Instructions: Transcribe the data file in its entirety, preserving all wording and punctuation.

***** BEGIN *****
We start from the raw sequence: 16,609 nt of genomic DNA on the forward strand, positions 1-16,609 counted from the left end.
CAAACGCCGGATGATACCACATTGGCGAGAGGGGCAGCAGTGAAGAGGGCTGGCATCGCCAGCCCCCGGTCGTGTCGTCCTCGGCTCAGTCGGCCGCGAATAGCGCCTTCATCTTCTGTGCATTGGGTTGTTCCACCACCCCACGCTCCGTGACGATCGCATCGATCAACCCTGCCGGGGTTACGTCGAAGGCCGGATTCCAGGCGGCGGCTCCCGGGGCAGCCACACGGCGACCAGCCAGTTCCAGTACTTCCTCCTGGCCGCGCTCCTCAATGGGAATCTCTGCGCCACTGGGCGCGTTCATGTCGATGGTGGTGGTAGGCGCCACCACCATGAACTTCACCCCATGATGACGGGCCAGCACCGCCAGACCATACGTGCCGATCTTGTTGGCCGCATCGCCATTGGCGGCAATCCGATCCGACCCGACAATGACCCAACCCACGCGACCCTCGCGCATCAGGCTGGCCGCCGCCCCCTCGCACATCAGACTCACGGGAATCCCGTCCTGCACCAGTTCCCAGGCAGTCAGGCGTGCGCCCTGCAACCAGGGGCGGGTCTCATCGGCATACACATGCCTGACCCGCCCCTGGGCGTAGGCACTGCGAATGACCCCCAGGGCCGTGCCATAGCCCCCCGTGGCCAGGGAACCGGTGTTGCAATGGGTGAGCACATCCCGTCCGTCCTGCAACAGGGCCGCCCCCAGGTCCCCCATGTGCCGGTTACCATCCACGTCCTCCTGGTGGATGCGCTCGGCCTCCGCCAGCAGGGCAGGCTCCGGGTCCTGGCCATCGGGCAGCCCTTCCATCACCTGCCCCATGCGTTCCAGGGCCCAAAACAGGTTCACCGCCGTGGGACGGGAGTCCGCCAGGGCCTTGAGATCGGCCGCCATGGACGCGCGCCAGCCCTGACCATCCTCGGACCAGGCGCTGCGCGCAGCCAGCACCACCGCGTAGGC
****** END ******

We start from the raw sequence: 16,609 nt of genomic DNA on the forward strand, positions 1-16,609 counted from the left end.
CAAACGCCGGATGATACCACATTGGCGAGAGGGGCAGCAGTGAAGAGGGCTGGCATCGCCAGCCCCCGGTCGTGTCGTCCTCGGCTCAGTCGGCCGCGAATAGCGCCTTCATCTTCTGTGCATTGGGTTGTTCCACCACCCCACGCTCCGTGACGATCGCATCGATCAACCCTGCCGGGGTTACGTCGAAGGCCGGATTCCAGGCGGCGGCTCCCGGGGCAGCCACACGGCGACCAGCCAGTTCCAGTACTTCCTCCTGGCCGCGCTCCTCAATGGGAATCTCTGCGCCACTGGGCGCGTTCATGTCGATGGTGGTGGTAGGCGCCACCACCATGAACTTCACCCCATGATGACGGGCCAGCACCGCCAGACCATACGTGCCGATCTTGTTGGCCGCATCGCCATTGGCGGCAATCCGATCCGACCCGACAATGACCCAACCCACGCGACCCTCGCGCATCAGGCTGGCCGCCGCCCCCTCGCACATCAGACTCACGGGAATCCCGTCCTGCACCAGTTCCCAGGCAGTCAGGCGTGCGCCCTGCAACCAGGGGCGGGTCTCATCGGCATACACATGCCTGACCCGCCCCTGGGCGTAGGCACTGCGAATGACCCCCAGGGCCGTGCCATAGCCCCCCGTGGCCAGGGAACCGGTGTTGCAATGGGTGAGCACATCCCGTCCGTCCTGCAACAGGGCCGCCCCCAGGTCCCCCATGTGCCGGTTACCATCCACGTCCTCCTGGTGGATGCGCTCGGCCTCCGCCAGCAGGGCAGGCTCCGGGTCCTGGCCATCGGGCAGCCCTTCCATCACCTGCCCCATGCGTTCCAGGGCCCAAAACAGGTTCACCGCCGTGGGACGGGAGTCCGCCAGGGCCTTGAGATCGGCCGCCATGGACGCGCGCCAGCCCTGACCATCCTCGGACCAGGCGCTGCGCGCAGCCAGCACCACCGCGTAGGC